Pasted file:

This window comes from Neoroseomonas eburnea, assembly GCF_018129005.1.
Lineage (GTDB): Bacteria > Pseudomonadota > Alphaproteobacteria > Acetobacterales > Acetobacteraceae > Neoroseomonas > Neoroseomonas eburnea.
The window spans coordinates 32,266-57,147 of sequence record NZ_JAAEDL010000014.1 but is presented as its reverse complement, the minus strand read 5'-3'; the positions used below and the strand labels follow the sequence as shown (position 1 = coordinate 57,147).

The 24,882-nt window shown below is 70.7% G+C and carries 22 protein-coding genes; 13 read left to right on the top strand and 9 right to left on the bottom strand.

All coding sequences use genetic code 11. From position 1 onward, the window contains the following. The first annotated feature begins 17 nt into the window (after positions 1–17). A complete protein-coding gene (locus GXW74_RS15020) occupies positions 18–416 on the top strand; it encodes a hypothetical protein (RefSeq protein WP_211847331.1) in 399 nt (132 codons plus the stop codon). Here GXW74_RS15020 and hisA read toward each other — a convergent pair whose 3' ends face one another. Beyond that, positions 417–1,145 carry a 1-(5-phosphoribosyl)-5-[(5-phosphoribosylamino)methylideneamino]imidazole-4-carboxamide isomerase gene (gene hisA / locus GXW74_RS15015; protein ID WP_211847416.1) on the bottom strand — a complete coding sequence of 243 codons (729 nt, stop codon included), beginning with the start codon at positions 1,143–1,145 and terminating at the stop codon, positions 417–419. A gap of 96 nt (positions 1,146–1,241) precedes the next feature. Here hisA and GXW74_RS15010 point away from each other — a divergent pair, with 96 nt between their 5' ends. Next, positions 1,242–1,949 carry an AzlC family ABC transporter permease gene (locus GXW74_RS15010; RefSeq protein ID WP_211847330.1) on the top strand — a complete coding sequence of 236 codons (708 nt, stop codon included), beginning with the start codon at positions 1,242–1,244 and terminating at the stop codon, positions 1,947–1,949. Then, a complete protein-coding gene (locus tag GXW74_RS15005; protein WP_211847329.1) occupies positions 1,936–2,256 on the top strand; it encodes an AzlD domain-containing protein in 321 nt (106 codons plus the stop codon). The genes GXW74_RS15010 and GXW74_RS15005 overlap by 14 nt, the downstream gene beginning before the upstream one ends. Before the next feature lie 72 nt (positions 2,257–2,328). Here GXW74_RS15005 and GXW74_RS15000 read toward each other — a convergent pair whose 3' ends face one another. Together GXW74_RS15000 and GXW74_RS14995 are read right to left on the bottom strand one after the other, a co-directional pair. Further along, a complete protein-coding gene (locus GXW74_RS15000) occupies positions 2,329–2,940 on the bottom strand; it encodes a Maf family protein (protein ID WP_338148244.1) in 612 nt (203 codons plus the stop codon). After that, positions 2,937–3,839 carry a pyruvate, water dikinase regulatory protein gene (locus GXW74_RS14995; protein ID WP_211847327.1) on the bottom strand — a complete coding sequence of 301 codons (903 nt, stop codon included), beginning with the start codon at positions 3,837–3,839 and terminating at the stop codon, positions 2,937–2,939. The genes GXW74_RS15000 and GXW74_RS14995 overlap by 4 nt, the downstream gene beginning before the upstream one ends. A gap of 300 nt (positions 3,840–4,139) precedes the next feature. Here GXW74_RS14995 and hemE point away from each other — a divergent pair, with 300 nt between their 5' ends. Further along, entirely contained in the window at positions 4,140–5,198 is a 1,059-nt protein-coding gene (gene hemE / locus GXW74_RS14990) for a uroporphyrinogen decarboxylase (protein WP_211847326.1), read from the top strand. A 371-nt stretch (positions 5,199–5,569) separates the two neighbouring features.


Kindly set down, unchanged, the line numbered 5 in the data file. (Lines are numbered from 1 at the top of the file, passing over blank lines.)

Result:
All coding sequences use genetic code 11. From position 1 onward, the window contains the following. The first annotated feature begins 17 nt into the window (after positions 1–17). A complete protein-coding gene (locus GXW74_RS15020) occupies positions 18–416 on the top strand; it encodes a hypothetical protein (RefSeq protein WP_211847331.1) in 399 nt (132 codons plus the stop codon). Here GXW74_RS15020 and hisA read toward each other — a convergent pair whose 3' ends face one another. Beyond that, positions 417–1,145 carry a 1-(5-phosphoribosyl)-5-[(5-phosphoribosylamino)methylideneamino]imidazole-4-carboxamide isomerase gene (gene hisA / locus GXW74_RS15015; protein ID WP_211847416.1) on the bottom strand — a complete coding sequence of 243 codons (729 nt, stop codon included), beginning with the start codon at positions 1,143–1,145 and terminating at the stop codon, positions 417–419. A gap of 96 nt (positions 1,146–1,241) precedes the next feature. Here hisA and GXW74_RS15010 point away from each other — a divergent pair, with 96 nt between their 5' ends. Next, positions 1,242–1,949 carry an AzlC family ABC transporter permease gene (locus GXW74_RS15010; RefSeq protein ID WP_211847330.1) on the top strand — a complete coding sequence of 236 codons (708 nt, stop codon included), beginning with the start codon at positions 1,242–1,244 and terminating at the stop codon, positions 1,947–1,949. Then, a complete protein-coding gene (locus tag GXW74_RS15005; protein WP_211847329.1) occupies positions 1,936–2,256 on the top strand; it encodes an AzlD domain-containing protein in 321 nt (106 codons plus the stop codon). The genes GXW74_RS15010 and GXW74_RS15005 overlap by 14 nt, the downstream gene beginning before the upstream one ends. Before the next feature lie 72 nt (positions 2,257–2,328). Here GXW74_RS15005 and GXW74_RS15000 read toward each other — a convergent pair whose 3' ends face one another. Together GXW74_RS15000 and GXW74_RS14995 are read right to left on the bottom strand one after the other, a co-directional pair. Further along, a complete protein-coding gene (locus GXW74_RS15000) occupies positions 2,329–2,940 on the bottom strand; it encodes a Maf family protein (protein ID WP_338148244.1) in 612 nt (203 codons plus the stop codon). After that, positions 2,937–3,839 carry a pyruvate, water dikinase regulatory protein gene (locus GXW74_RS14995; protein ID WP_211847327.1) on the bottom strand — a complete coding sequence of 301 codons (903 nt, stop codon included), beginning with the start codon at positions 3,837–3,839 and terminating at the stop codon, positions 2,937–2,939. The genes GXW74_RS15000 and GXW74_RS14995 overlap by 4 nt, the downstream gene beginning before the upstream one ends. A gap of 300 nt (positions 3,840–4,139) precedes the next feature. Here GXW74_RS14995 and hemE point away from each other — a divergent pair, with 300 nt between their 5' ends. Further along, entirely contained in the window at positions 4,140–5,198 is a 1,059-nt protein-coding gene (gene hemE / locus GXW74_RS14990) for a uroporphyrinogen decarboxylase (protein WP_211847326.1), read from the top strand. A 371-nt stretch (positions 5,199–5,569) separates the two neighbouring features.